Bureau of Criminal Apprehension investigation of Cook County Attorney Tim Scannell under review
The investigation by the Minnesota Bureau of Criminal Apprehension (BCA) into the circumstances surrounding Cook County Attorney Tim Scannell’s relationship with a 17-year-old has been completed, according to a county official. According to a Sixth Judicial District Court order issued March 25, Thomas B. Heffelfinger has been appointed to act in the place of the Cook County Attorney for purposes of reviewing the BCA documents “for potential prosecution and, if appropriate to conduct a prosecution.”
The BCA began the investigation in December 2012 at the request of the Cook County Sheriff’s Office.
According to the Sixth District Court document, Heffelfinger will take an oath required by law of county attorneys and may perform all duties of the county attorney in relation to this BCA investigation.
Heffelfinger, who ius a fomer U.S. Attorney for the state of Minnesota and who once served as the Hennepin County Assistant County Attorney, will be compensated $230 per hour and reasonable expenses for travel. Upon completion of the duties of the order, it states that Heffelfinger shall submit an invoice to the Cook County Attorney’s Office, to the attention of Assistant Cook County Attorney Molly Hicken.
Reached by phone on April 5, Heffelfinger would not comment on the matter, other than to say that he had been retained by the court to review a case when it is presented to him. He would not give a comment on the possible time it would take to conduct the review and when asked what the next step in this process was, Heffelfinger replied, "That depends on my decision. I am not going to speculate."
The investigation followed the December 4, 2012 harassment retraining order issued against Scannell by a Cook County family concerned for the safety and wellbeing of their 17-year-old daughter. An agreement was reached between the family and Scannell regarding modification to the harassment restraining order on January 22, 2013. The agreement was worked out between the family’s attorney, David Lillehaug, and Scannell’s attorney, Joseph Tamburino of Caplan & Tamburino, P.A., Minneapolis, which allows Scannell to attend high school basketball games, tennis matches and parent-teacher conferences involving his family at Cook County High School, provided “that Respondent have no contact with Petitioners or any member of Petitioners’ immediate family during such times.”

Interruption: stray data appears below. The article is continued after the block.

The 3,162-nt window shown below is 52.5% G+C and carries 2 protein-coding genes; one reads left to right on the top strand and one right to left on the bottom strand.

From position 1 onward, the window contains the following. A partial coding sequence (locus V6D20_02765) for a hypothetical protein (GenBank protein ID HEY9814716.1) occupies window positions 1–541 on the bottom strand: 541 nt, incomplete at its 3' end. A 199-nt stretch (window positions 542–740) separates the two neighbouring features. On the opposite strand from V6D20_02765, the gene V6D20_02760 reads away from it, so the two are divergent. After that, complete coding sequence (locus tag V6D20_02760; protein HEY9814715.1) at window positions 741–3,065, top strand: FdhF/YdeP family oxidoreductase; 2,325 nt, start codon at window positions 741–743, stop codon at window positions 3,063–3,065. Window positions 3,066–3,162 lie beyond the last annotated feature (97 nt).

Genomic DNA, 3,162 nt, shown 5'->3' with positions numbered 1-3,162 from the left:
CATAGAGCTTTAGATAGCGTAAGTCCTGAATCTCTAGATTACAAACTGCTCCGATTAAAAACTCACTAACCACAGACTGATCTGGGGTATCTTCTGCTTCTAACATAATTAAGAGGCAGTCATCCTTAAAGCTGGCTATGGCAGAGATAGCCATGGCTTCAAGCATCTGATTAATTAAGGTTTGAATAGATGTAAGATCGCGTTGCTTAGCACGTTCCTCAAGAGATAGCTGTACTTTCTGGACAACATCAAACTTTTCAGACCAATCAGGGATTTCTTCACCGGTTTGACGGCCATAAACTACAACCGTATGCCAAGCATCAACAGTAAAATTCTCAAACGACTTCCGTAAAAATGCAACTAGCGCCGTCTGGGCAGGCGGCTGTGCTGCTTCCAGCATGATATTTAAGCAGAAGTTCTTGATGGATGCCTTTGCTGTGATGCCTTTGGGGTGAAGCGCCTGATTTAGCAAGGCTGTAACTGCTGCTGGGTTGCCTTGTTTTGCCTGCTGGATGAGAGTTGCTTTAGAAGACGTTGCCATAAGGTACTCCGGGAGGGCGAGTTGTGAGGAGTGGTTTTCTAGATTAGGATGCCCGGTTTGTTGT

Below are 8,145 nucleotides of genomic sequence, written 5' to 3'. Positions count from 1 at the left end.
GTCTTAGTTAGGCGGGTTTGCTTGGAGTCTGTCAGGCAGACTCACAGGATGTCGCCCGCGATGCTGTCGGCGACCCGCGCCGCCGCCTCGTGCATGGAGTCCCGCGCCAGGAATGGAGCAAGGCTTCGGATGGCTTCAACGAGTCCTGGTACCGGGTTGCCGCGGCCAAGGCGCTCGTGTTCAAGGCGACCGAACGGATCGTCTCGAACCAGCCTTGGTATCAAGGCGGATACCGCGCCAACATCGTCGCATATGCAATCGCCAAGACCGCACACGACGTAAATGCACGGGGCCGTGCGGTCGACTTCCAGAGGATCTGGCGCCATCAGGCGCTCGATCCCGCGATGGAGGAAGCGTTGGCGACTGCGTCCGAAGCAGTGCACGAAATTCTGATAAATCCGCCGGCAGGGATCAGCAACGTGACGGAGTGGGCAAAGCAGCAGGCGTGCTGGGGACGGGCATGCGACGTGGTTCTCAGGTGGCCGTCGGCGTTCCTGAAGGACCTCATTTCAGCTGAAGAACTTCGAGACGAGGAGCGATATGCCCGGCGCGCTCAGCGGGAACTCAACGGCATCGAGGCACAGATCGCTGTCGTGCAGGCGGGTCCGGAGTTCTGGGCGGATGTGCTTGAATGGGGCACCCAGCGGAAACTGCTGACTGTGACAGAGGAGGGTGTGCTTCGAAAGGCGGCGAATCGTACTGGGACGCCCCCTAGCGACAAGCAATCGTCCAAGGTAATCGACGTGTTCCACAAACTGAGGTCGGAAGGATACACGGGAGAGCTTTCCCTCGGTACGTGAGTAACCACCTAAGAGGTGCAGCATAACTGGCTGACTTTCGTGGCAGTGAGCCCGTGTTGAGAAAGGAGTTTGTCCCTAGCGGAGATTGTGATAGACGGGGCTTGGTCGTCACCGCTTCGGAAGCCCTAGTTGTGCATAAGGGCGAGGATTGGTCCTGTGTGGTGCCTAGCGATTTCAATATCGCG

The harassment restraining order remains in force regarding contact with the family until December 4, 2014.
Cook County Attorney Scannell had first gained national attention on December 15, 2011 after being shot by a defendant he had successfully convicted of criminal sexual conduct with a teenaged girl.
Scannell continues to be in the spotlight as some citizens are campaigning for his removal from the county attorney position. There have been facebook pages dedicated to requesting his resignation and each week on Wednesday and Friday has seen picketers outside the Cook County courthouse requesting his resignation. The protest began with one solitary protestor and has grown to between five and a dozen people with signs each day.